1. What made you decide to write this book in the point of view of a sibling?
Having grown up with a younger brother that I tormented (yes, I’m the terrible older brother that invented the levels system), I wanted to write a story that showed the dynamic love-hate relationship of brothers. I also wanted to write from the perspective of a child whose sibling was diagnosed with cancer having seen firsthand how these children can be lost in the shuffle of treatment. I wanted to remind people that cancer (and other illnesses) affect everyone and that it is important to be mindful that no one is overlooked.
2. Did you run into problems while writing?
Of course! I run into problems with everything. I am a pediatrician who can’t get his 1-year-old to sleep through the night, and a husband who can’t remember his anniversary. There was no chance I was going to write a whole novel without any hitches. At first, my biggest problem was that I couldn’t write. Honestly, I am not a gifted writer by any means. But I worked at it and I got better – at least I think I did. I also had problems with the plot. I received feedback that it was “too sad” and should be changed. I rewrote it but ended up changing it back. If it is too sad for some readers, I apologize, but the truth is children suffer like Sammy and Cal every day. Opening people’s eyes to these struggles may help them empathize.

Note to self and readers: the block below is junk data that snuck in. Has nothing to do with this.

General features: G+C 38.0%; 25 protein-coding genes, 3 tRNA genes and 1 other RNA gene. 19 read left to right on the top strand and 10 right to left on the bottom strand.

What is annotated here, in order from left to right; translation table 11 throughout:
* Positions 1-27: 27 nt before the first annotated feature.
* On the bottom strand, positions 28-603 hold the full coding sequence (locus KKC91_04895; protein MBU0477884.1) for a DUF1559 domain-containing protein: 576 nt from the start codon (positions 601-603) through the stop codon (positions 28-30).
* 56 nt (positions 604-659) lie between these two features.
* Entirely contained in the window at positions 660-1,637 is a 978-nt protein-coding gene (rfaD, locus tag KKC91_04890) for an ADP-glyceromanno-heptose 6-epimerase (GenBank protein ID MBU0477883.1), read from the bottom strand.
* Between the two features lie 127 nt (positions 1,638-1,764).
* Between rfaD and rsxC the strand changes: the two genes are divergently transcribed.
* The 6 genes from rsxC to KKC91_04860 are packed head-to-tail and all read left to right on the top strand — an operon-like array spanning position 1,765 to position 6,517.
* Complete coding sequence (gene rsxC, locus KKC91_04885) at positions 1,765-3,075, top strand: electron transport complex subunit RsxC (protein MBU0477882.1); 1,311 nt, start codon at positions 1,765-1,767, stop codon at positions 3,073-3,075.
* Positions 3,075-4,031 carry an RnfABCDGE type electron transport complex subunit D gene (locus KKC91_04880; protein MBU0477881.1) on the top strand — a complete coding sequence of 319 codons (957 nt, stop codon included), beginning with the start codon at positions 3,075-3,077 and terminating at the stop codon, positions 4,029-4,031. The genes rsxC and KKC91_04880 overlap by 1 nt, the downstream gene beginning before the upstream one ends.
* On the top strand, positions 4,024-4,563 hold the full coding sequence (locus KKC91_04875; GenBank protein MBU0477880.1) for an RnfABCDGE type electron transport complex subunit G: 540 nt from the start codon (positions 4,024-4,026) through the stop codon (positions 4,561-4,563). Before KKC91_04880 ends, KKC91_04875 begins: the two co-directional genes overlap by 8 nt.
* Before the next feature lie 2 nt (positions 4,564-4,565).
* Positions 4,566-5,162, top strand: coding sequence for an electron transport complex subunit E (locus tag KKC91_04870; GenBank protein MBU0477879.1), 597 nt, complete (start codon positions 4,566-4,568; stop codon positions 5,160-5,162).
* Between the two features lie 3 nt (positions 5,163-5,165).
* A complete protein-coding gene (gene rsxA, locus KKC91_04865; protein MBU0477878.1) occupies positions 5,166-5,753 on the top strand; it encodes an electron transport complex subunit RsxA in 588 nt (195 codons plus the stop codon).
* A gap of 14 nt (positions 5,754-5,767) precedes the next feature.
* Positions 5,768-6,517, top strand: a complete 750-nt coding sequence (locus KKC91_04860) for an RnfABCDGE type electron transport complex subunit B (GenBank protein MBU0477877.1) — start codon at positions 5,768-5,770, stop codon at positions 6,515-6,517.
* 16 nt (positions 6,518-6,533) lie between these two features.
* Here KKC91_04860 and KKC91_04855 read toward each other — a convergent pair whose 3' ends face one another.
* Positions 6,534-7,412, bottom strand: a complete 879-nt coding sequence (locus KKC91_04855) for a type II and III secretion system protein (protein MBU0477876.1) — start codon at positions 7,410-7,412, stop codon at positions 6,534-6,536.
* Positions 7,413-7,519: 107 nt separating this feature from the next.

(PS, for all it’s worth, I don’t remember my anniversary either)
3. You said that From Ant to Eagle was a cathartic experience, did it help you?